Having a custom steering wheel is one of the easiest ways to upgrade your vehicle both visually and functionally, and at Kezr Automotive, we offer fully customisable carbon fibre steering wheels, designed by you and custom-made by us.
But if you’re not sure where to begin, we’re here to help! In the following guide, we’re going to go over everything you need to know before buying a custom steering wheel, so you can make an informed, smart, and stylish purchase for your vehicle. Let’s take a look!
BMW Custom Steering Wheels
When it comes to creating a custom steering wheel, there are a couple of important factors to take into consideration: grip material, colours, wheel shape and more. At Kezr Automotive, we offer carbon fibre BMW custom steering wheels, made with the highest-quality leather imported from Italy, as well as carbon fibres imported from Japan. But when it comes to those all-important finishing touches, we let you handle the rest!
Here’s how you can customise your steering wheel with us:
- Grip material
- Wheel shape
- 12 o’clock stripe
- Stitching colour
- Airbag cover
- LED Display
- Carbon Paddle Shifters
What else should you take into consideration when picking a steering wheel?
If you’re not looking for a custom option but simply want to know how best to pick a steering wheel, here are some points to take into consideration:
Diameter and size
The diameter of your steering wheel is perhaps the most important factor to consider when making a purchase. The diameter of your steering wheel can impact everything from your own ease of use to the effort required to manipulate it – so it’s incredibly important to get the size right.
Before settling on a size, consider the following:
- Visibility. While you might want to opt for a larger steering wheel for comfort purposes, you’ll also want to consider visibility; a steering wheel that is too large might impair your visibility on the road, making it dangerous for you to drive.
- Strength. While it might feel second nature to some, manipulating and guiding a steering wheel does still require some effort, and a larger steering wheel will naturally demand a bit more upper body strength than something smaller. Always consider your own capabilities and strengths honestly before settling on a model.
- Your driving seat. You’ll want to be able to leave and enter your car with ease, so don’t forget to take comfort into account when choosing a steering wheel; larger wheels can make it more difficult to get in and out of your car, especially if your driving seat is already on the larger side.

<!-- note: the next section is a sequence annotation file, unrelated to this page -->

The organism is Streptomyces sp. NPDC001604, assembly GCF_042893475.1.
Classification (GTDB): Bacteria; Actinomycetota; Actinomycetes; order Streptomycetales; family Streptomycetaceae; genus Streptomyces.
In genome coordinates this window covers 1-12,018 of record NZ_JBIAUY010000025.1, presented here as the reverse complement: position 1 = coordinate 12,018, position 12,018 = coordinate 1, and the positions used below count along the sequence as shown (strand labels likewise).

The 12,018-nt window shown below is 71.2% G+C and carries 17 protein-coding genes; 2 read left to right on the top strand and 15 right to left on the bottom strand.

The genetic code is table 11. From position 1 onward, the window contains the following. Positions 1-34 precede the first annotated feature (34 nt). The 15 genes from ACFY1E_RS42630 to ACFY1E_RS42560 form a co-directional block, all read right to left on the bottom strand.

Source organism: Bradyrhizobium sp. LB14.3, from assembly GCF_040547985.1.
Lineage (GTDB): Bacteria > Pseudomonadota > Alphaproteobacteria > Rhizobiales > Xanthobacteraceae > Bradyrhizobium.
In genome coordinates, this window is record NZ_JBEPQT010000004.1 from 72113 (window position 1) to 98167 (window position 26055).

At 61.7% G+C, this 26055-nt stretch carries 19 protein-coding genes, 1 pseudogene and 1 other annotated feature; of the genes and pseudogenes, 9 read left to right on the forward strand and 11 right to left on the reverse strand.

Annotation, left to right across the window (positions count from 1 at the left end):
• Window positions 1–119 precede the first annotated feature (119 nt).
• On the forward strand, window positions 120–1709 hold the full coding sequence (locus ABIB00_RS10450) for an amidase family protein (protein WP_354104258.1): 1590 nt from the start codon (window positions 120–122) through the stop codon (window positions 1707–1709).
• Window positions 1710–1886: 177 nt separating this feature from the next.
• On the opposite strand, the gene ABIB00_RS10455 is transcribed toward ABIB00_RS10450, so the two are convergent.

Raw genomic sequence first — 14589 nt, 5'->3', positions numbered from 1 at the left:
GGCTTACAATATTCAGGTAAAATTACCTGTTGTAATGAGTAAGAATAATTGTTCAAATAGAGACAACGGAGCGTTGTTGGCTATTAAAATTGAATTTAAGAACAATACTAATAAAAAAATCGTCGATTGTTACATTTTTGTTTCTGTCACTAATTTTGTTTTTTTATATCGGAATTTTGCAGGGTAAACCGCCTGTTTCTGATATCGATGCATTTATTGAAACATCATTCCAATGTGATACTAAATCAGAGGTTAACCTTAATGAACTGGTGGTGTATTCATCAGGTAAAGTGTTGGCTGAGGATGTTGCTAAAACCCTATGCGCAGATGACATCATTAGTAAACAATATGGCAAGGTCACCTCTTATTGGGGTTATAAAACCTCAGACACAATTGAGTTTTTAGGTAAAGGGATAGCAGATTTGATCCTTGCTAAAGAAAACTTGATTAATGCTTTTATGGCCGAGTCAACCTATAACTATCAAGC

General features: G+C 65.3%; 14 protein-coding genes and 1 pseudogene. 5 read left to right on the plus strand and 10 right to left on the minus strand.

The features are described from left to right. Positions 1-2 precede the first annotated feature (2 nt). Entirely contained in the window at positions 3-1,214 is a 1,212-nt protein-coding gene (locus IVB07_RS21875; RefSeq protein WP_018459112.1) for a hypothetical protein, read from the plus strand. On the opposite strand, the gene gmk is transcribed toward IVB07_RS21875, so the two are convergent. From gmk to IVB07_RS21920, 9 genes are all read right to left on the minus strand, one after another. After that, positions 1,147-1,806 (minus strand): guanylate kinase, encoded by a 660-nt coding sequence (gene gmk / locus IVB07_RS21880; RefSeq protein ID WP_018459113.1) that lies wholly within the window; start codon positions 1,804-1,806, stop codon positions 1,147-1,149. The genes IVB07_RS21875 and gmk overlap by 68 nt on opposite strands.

The shape of your steering wheel is also another key concern, and the shape you choose can end up influencing other factors such as your visibility when driving, as well as your ability to get in and out of your car with ease. If you’re opting for a large wheel but want to maintain optimal visibility, you can opt for a cut or open top wheel that won’t restrict your vision when on the road. Similarly, if you’re worried that a larger steering wheel might make it difficult for you to get in and out of your vehicle easily, a flat bottom steering wheel takes up less space.
If you’re wondering what “dish” means when referring to car steering wheels, it refers to the distance between the mounting surface and the centre line of the steering wheel grip. Your steering wheel’s dish impacts the distance from driver to wheel, as well as the distance between the driver’s hands from any signal stalks, so it’s an important factor to take into consideration.
Make sure to consider your own use for your car before settling on a specific model; if you use your car for everyday purposes, it can end up being frustrating (or even dangerous) if your signal stalks aren’t easily reachable when on the road. Also, consider the size of your car itself; while a deep dish means that your wheel is closer to you, it can make it difficult to get in and out of smaller vehicles.
You’ll also want to consider the grip of your wheel, although do note that personal preference plays a significant role when it comes to grip thickness. You’ll ideally want something that works for your own needs; many everyday drivers prefer thicker wheels while racing drivers often find that a thinner wheel works best for their needs. Ultimately, this one is up to you.
When it comes to compatibility with quick releases, you’ll also want to consider a steering wheel’s bolt pattern; if your steering wheel is undrilled, you won’t be able to interchange hubs and spacers. While most steering wheels are drilled, some racing models are not.